By now, most of us have gotten used to the idea that life online requires an endless series of user IDs and computer passwords. Facebook, Netflix, Amazon, iTunes, credit cards, travel sites, banking sites, email accounts—the list goes on. No one can remember that many passwords, yet everyone knows password protection is necessary.
Most people tend to choose one or two passwords, usually something easy to remember like the name of a pet or grandchild, and use those passwords over and over again. The problem is that although "Spot123" or "Timmy11" may be easy to remember, these types of passwords leave you more vulnerable to identity theft. Someone who knows a few personal details about your life—the kind of information often scattered across the Internet these days—may be able to make a good guess about these simple passwords. For professional thieves who use software capable of running through obvious password combinations at lightning speed, "Spot123" or similar passwords pose little resistance.
The risk is compounded if the same password is used repeatedly. Internet security experts agree that your online banking password is different from your other passwords. It’s also a good idea to use “strong” passwords, passwords with random collections of letters, numbers, and symbols. These passwords make it more difficult for hackers, whether amateurs or pros, to get to your private data. Ally Bank has additional tips for creating a strong password, and then protecting it.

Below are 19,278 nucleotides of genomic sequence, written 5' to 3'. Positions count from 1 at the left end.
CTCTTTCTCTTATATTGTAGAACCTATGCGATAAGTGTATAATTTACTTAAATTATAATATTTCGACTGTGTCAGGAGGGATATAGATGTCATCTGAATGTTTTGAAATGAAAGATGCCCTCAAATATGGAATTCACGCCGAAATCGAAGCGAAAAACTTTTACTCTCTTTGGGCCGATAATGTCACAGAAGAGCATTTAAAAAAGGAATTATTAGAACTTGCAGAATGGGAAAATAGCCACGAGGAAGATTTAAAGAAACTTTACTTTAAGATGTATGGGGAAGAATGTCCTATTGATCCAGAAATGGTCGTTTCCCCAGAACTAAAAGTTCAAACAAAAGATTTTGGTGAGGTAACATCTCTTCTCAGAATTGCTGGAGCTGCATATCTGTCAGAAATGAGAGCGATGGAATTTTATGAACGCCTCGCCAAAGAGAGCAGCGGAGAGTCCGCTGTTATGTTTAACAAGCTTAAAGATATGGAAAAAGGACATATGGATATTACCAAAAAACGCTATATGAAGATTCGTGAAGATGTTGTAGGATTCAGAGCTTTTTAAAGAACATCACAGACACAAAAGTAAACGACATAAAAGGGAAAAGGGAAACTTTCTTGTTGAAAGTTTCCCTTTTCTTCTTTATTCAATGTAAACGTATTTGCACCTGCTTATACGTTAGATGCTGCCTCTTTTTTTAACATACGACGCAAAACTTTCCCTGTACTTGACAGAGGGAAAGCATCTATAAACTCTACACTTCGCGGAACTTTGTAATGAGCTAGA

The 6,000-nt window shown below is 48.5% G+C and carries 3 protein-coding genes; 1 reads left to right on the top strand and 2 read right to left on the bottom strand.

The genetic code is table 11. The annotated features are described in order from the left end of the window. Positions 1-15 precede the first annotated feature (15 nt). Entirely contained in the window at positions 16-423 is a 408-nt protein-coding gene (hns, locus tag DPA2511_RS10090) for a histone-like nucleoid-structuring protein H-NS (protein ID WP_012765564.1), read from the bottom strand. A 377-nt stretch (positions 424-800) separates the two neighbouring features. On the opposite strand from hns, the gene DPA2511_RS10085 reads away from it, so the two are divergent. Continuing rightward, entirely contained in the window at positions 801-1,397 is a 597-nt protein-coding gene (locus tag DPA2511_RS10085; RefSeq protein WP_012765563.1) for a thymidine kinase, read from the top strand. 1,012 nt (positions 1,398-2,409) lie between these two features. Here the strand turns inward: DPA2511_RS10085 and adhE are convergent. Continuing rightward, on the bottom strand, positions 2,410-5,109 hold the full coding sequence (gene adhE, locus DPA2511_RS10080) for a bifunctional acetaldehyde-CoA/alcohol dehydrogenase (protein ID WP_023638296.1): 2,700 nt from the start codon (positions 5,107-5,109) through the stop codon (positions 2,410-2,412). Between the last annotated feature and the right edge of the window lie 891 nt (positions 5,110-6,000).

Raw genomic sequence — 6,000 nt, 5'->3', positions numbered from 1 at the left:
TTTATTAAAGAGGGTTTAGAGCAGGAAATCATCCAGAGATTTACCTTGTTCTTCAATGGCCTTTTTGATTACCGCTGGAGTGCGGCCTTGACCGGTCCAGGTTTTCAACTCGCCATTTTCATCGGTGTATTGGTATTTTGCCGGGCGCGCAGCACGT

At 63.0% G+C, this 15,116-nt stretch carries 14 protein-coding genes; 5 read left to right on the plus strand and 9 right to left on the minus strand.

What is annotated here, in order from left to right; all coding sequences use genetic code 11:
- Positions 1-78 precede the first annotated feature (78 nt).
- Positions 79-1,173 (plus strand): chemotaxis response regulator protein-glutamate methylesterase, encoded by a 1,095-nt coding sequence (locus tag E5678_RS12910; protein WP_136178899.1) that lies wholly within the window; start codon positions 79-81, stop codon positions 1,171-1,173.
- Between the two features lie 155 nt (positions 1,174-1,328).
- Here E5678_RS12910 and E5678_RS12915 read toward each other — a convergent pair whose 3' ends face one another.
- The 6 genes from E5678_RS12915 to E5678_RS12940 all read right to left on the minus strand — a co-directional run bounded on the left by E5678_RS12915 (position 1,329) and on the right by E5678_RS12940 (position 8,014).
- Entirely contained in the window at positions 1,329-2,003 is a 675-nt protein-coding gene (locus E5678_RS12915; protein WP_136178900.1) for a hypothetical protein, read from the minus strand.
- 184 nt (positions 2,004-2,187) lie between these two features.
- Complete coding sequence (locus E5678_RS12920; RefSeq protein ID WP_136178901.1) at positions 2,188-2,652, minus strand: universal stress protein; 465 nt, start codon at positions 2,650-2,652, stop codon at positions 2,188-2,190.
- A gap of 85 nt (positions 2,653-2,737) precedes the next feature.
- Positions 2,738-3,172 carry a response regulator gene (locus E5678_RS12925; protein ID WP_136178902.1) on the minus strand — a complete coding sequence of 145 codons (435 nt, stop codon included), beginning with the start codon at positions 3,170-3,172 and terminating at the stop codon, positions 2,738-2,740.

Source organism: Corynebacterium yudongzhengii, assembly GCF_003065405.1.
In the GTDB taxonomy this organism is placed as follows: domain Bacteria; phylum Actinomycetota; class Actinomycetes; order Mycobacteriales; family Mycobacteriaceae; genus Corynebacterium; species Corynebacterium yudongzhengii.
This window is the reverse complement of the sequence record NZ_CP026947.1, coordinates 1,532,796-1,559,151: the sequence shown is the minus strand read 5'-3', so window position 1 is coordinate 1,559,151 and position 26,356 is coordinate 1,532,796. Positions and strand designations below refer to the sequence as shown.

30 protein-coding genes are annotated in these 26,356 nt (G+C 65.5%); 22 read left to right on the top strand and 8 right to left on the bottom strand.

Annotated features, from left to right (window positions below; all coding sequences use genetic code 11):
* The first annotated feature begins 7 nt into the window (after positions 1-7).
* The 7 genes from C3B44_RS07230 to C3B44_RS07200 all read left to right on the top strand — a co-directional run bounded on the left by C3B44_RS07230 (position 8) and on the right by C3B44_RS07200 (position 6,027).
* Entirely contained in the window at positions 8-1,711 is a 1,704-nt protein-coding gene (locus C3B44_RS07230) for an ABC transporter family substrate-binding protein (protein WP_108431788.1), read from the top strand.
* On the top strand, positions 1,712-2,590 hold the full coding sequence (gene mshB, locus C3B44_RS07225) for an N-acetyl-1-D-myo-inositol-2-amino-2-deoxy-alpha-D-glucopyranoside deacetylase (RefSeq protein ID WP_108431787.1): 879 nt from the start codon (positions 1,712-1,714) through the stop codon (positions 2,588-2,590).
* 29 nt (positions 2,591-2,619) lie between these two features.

The problem, of course, is that these kinds of passwords can be hard to remember.Password-storing and management utilities (often referred to as "password managers") are available that require you to remember only one strong password.Many of these password-management software packages also can generate random passwords and automatically input passwords and usernames into forms. The files that hold your passwords generally are encrypted—meaning that even if your computer falls into the wrong hands, the thief shouldn't be able to root through all your passwords. If your computer is compromised by spyware or other malicious software, you should reset your passwords.
At Ally Bank, we are committed to helping you keep your personal information safe. Learn more about our practices and products at Allybank.com or call live, 24/7 customer care at 877-247-ALLY (2559) today.